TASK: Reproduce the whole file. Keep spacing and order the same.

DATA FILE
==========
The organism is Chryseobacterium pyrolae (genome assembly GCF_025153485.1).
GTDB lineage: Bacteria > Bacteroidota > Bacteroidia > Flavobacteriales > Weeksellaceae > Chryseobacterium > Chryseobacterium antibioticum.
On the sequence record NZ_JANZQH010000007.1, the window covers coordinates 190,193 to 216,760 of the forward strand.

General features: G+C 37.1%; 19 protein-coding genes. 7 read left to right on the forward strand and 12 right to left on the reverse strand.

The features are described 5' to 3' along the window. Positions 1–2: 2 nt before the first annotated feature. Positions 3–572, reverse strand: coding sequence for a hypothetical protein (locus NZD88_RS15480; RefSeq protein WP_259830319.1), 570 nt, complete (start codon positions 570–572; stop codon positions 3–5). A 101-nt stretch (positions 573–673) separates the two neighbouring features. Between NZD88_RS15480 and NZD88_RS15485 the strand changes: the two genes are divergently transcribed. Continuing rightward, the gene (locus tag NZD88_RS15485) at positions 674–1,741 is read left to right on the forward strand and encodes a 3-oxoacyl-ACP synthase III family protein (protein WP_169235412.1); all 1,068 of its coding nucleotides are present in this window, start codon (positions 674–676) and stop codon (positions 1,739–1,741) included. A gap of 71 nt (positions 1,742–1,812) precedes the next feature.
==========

The organism is Chryseobacterium pyrolae (genome assembly GCF_025153485.1).
GTDB lineage: Bacteria > Bacteroidota > Bacteroidia > Flavobacteriales > Weeksellaceae > Chryseobacterium > Chryseobacterium antibioticum.
On the sequence record NZ_JANZQH010000007.1, the window covers coordinates 190,193 to 216,760 of the forward strand.

General features: G+C 37.1%; 19 protein-coding genes. 7 read left to right on the forward strand and 12 right to left on the reverse strand.

The features are described 5' to 3' along the window. Positions 1–2: 2 nt before the first annotated feature. Positions 3–572, reverse strand: coding sequence for a hypothetical protein (locus NZD88_RS15480; RefSeq protein WP_259830319.1), 570 nt, complete (start codon positions 570–572; stop codon positions 3–5). A 101-nt stretch (positions 573–673) separates the two neighbouring features. Between NZD88_RS15480 and NZD88_RS15485 the strand changes: the two genes are divergently transcribed. Continuing rightward, the gene (locus tag NZD88_RS15485) at positions 674–1,741 is read left to right on the forward strand and encodes a 3-oxoacyl-ACP synthase III family protein (protein WP_169235412.1); all 1,068 of its coding nucleotides are present in this window, start codon (positions 674–676) and stop codon (positions 1,739–1,741) included. A gap of 71 nt (positions 1,742–1,812) precedes the next feature.